Washington Surrenders — the New Indifference Toward Deficits
Author: Greg Valliere
March 1, 2019
WHO CARES ABOUT DEFICITS? Virtually no one in Washington, as a remarkable pendulum shift is now clear: the new mantra is that deficits don’t matter, as insatiable demand for Treasury paper keeps interest rates low.
HOW CONVENIENT!! The new indifference toward deficits comes at a most opportune time for the Trump administration, which faces red ink of over $900 billion this fiscal year — with deficits above $1 trillion annually likely for years to come. Among Donald Trump’s economic advisers, Larry Kudlow never cared much about deficits, and Budget Director Mick Mulvaney — once a prominent deficit hawk — is a convert to the new thinking.
MOST DEMOCRATS HAVE THROWN IN THE TOWEL: A few favor spending cuts for the Pentagon but most cringe at the prospect of being portrayed as soft on defense. And while Democrats favor tax hikes on the wealthy, they would use the extra revenue for new spending, not deficit reduction. The next generation of Democrats has huge spending goals.
DEFICIT CUTTING SIMPLY ISN’T POPULAR ON CAPITOL HILL: Talk with members in each party and you’ll hear their off-the-record rationale — the markets don’t seem to care about deficits, so why should we? Besides, there’s a widespread fear of taking a meat-ax to spending; how can anyone get re-elected if they support cuts in entitlement spending?
TRUMP WANTS TO SLASH SPENDING for all of the Cabinet-level budgets by 5% across-the board, but that has very little support in Congress. The biggest battle is over defense outlays, which probably will surge again this year, to something close to $740 billion, as part of a deal that also raises domestic outlays well above spending caps, which are routinely ignored.
THE NEXT BIG FIGHT — RAISING THE DEBT CEILING: You thought the government shutdown fight in January was bitter? Wait until early fall. The debt ceiling was hit today but the Treasury Department can keep the government running for another six months. Three dozen Republican deficit hawks in the House will refuse to vote to raise the debt ceiling, which will force Trump to seek votes from Nancy Pelosi’s troops — and her price for cooperation will be more spending on domestic programs (and no money for a border wall).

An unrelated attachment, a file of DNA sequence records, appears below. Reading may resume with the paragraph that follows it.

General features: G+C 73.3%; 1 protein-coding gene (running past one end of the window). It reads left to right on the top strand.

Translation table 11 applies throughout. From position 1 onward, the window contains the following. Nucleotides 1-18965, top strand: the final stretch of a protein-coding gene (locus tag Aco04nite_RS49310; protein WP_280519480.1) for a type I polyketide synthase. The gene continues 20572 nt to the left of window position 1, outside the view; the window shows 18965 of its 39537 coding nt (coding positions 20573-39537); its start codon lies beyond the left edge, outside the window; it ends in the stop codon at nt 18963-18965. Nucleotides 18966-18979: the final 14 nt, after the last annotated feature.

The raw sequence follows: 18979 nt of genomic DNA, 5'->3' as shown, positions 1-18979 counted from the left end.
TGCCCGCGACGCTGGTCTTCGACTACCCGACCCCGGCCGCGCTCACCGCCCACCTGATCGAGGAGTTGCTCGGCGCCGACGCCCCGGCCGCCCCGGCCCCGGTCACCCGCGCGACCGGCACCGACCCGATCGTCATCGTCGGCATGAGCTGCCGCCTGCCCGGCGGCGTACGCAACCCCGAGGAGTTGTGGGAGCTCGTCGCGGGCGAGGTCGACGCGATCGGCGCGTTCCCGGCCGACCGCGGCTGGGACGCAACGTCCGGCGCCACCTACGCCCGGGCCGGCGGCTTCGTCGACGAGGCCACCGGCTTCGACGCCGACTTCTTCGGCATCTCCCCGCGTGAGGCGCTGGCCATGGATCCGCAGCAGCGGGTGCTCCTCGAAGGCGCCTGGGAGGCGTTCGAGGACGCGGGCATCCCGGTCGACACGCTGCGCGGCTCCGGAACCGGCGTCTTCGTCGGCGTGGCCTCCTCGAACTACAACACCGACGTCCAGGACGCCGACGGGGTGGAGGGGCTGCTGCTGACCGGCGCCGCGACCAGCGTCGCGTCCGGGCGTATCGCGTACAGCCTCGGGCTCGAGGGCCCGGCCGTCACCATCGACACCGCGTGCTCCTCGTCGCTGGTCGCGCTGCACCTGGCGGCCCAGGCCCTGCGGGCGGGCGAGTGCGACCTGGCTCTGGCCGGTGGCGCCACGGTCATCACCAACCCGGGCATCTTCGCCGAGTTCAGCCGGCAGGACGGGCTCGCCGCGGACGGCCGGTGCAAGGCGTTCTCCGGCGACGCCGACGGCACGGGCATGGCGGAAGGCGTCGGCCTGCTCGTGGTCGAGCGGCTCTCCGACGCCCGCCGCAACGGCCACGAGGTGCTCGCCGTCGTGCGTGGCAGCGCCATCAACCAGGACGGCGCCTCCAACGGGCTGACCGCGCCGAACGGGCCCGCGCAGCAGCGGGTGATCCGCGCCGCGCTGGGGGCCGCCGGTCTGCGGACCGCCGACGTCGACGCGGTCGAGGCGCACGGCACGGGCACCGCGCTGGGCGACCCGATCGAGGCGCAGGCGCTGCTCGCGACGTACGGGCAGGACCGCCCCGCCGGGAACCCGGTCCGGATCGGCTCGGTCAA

BOTTOM LINE: This year’s deficit will approach 5% of GDP — in a full employment economy!! Yet there’s very little discipline to cut spending; the more likely path is for significant spending hikes. If there’s an infrastructure bill (maybe a 40% chance) we’d bet that it won’t be paid for.
THE BOND MARKET has seemingly ignored deficits, but as we enter a new decade there will be a rising concern about debt servicing costs, which could crowd out virtually all spending — education, infrastructure, etc. If this leads to Japan-style mediocre economic growth and low inflation, it ironically could be a plus for the bond market, keeping rates low.
THERE’S STILL TIME TO CURTAIL SPENDING AND RAISE SOME TAXES, but the Kudlow fantasy that we can grow our way out of deficits is ridiculous. At best, deficits could level off at a little less than $1 trillion per year — if there’s 3%-plus GDP growth, but that doesn’t seem sustainable. So the answer may be to simply sit back and learn to live with the red ink; fiscal policy will stay stimulative — the spending and tax cuts will keep the economy humming for a while longer.
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